Oregon's 5th congressional district
Oregon's 5th congressional district represents Oregon's central coast through Salem, north to the southern Portland suburbs, and east to the summit of Mount Hood. It includes Lincoln, Marion and Polk Counties, most of Clackamas and Tillamook Counties, plus parts of Benton and Multnomah Counties.
|Oregon's 5th congressional district|
Oregon's 5th congressional district - since January 3, 2013.
|Area||5,362 sq mi (13,890 km2)|
The district is currently represented by Democrat Kurt Schrader, who was elected in 2008 to replace the retiring Darlene Hooley. This marked the first time in the district's history that a new representative had the same party affiliation as the outgoing representative.
The district was created in 1982 when Oregon was granted a new congressional district as a result of reapportionment from the 1980 census. Denny Smith, who had represented Oregon's 2nd congressional district in the previous Congress, was re-elected in the 5th district in 1982.
In 2002, the district shrank slightly in area due to redistricting. About half of the portion of the district that had been in Benton County, Oregon was moved into the 4th district and portions of west-central Clackamas County were moved into the 3rd district. At the same time, small portions of northern Clackamas and southern Multnomah County that had previously been part of the 1st district were moved into the 5th district.
List of representativesEdit
|District created||January 3, 1983|
|Denny Smith||Republican||January 3, 1983 – January 3, 1991||Salem||Redistricted from the 2nd district|
Unsuccessful candidate for reelection in 1990
|Mike Kopetski||Democratic||January 3, 1991 – January 3, 1995||Keizer||Did not seek reelection in 1994|
|Jim Bunn||Republican||January 3, 1995 – January 3, 1997||Gleneden Beach||Unsuccessful candidate for reelection in 1996|
|Darlene Hooley||Democratic||January 3, 1997 – January 3, 2009||West Linn||Did not seek reelection in 2008|
|Kurt Schrader||Democratic||January 3, 2009 – present||Canby||Incumbent|
Recent presidential electionsEdit
|Election results from presidential races|
|2012||President||Obama 51 - 47%|
|2016||President||Clinton 48 - 44%|
Sources (official results only):
- Elections History from the Oregon Secretary of State website
- Election Statistics from the website of the Clerk of the United States House of Representatives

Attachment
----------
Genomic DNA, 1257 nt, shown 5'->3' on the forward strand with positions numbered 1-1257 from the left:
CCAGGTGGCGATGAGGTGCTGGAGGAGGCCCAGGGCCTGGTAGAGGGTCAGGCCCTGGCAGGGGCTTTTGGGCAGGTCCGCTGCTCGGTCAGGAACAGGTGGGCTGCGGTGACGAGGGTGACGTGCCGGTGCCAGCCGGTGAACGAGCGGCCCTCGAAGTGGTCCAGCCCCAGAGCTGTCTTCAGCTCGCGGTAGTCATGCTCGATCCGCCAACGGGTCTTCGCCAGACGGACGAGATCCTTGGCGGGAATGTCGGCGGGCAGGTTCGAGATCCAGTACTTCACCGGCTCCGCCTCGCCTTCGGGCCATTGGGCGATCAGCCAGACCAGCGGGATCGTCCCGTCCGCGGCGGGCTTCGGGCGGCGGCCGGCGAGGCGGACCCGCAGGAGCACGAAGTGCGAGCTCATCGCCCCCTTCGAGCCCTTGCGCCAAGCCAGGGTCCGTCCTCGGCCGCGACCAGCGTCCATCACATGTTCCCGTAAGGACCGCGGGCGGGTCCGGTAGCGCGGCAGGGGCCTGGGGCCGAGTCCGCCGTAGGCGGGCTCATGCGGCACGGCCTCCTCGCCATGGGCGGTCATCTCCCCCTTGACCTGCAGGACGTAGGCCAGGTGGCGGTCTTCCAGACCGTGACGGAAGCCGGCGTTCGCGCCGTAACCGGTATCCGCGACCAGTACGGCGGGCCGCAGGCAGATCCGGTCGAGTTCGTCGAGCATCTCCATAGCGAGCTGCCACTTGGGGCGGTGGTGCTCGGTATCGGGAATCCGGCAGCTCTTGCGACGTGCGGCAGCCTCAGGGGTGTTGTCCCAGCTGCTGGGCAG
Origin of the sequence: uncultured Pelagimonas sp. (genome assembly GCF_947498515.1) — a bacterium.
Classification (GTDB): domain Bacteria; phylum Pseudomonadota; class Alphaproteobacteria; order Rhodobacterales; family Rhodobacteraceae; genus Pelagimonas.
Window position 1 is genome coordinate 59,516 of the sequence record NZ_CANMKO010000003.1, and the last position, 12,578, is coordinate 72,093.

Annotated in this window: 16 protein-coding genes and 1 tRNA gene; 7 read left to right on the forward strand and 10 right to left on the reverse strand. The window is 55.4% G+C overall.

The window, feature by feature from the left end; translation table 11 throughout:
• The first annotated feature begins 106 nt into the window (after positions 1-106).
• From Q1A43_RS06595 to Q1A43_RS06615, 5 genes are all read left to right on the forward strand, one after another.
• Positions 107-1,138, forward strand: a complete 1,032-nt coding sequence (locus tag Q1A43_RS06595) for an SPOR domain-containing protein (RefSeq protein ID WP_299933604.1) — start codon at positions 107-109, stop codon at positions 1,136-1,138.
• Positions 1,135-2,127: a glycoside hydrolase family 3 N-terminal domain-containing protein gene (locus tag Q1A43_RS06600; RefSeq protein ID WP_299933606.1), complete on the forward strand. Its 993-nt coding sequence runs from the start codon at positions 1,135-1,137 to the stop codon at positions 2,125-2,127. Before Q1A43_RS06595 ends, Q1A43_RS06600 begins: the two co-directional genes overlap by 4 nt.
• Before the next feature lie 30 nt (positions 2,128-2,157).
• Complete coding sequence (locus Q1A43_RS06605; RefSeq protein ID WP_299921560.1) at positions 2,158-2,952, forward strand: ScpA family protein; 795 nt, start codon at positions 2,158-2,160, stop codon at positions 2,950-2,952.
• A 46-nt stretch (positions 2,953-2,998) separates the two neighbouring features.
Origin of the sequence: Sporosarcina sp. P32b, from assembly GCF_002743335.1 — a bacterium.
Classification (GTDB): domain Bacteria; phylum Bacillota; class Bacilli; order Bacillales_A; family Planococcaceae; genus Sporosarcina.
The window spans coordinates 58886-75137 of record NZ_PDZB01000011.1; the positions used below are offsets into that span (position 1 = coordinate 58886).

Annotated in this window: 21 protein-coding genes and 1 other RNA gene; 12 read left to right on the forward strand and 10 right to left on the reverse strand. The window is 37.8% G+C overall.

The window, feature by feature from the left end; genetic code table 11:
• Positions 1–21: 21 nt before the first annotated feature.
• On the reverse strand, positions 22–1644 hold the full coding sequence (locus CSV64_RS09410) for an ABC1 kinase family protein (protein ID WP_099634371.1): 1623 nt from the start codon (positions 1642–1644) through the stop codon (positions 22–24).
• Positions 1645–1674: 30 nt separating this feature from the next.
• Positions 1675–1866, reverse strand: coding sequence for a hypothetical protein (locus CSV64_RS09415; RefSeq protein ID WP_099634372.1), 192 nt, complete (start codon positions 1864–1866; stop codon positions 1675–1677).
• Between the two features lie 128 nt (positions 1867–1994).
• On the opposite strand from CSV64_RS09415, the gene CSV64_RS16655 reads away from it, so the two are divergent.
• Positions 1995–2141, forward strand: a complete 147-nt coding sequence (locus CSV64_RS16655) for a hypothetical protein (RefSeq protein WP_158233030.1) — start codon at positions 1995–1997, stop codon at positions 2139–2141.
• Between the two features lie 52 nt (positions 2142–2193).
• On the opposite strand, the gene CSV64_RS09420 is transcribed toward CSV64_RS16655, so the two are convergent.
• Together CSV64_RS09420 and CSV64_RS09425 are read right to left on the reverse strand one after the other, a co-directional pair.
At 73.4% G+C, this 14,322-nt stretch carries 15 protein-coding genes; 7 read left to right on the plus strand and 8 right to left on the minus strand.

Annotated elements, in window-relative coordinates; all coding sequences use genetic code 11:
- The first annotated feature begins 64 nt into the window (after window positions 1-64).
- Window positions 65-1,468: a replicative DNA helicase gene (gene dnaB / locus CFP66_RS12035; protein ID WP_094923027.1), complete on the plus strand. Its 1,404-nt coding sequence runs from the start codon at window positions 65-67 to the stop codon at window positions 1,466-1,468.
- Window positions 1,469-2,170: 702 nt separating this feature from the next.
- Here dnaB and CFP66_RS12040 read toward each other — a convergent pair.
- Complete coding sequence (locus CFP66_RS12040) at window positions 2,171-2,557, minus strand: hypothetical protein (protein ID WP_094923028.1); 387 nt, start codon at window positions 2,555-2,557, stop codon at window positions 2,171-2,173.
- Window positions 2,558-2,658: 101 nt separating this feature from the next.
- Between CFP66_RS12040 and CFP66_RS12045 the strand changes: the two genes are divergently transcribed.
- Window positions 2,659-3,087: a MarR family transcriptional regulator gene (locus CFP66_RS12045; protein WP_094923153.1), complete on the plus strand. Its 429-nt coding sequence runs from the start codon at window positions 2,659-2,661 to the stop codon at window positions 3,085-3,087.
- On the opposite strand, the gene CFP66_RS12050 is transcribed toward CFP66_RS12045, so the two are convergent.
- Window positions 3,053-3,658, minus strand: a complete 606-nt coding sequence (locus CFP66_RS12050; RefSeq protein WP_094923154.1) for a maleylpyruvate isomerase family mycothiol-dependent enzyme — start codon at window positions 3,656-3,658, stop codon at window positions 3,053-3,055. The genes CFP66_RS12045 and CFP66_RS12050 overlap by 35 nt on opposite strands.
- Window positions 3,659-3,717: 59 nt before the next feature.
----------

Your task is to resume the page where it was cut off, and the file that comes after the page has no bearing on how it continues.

|Libertarian||Lawrence Knight Duquesne||5,191||1.91|
|Pacific Green||Michael Donnelly||3,637||1.59|
|Natural Law||Jim Burns||2,971||1.30|
|Constitution||Joseph H. Bitz||2,971||0.84|
|Pacific Green||Paul Aranas||4,194||1.54|
|Pacific Green||Alex Polikoff||4,955||1.55|
|Pacific Green||Chris Lugo||7,557||2.67|
|Pacific Green||Christina Lugo||7,516||2.29|
|Libertarian||Daniel K. Souza||5,198||1.8|
|Pacific Green||Marvin Sandnes||12,542||3.3|
|Pacific Green||Marvin Sandnes||4,802||1.3|
Historical district boundariesEdit
In the 2002 redistricting, the district gained its current portion of Multnomah County from the 3rd district, but also lost a significant portion of northern Clackamas County to the 3rd district.
- "Partisan Voting Index – Districts of the 115th Congress" (PDF). The Cook Political Report. April 7, 2017. Retrieved April 7, 2017.
- "Schraders continue divorce curse of Oregon's 5th District". OregonLive.com. Retrieved 2018-11-06.
- "Oregon District Where Every Member of Congress Divorces While in Office". AllGov. Retrieved 2018-11-06.
- Almanac of American Politics, 2002 and 2006 editions.
- Mapes, Jeff (June 29, 2011). "Oregon legislators reach agreement on congressional redistricting". The Oregonian. Retrieved July 27, 2011.
- "Oregon's Congressional Districts (Senate Bill 990)" (PDF). Oregon Legislative Assembly. Retrieved July 27, 2011.
- Martis, Kenneth C. (1989). The Historical Atlas of Political Parties in the United States Congress. New York: Macmillan Publishing Company.
- Martis, Kenneth C. (1982). The Historical Atlas of United States Congressional Districts. New York: Macmillan Publishing Company.
- Congressional Biographical Directory of the United States 1774–present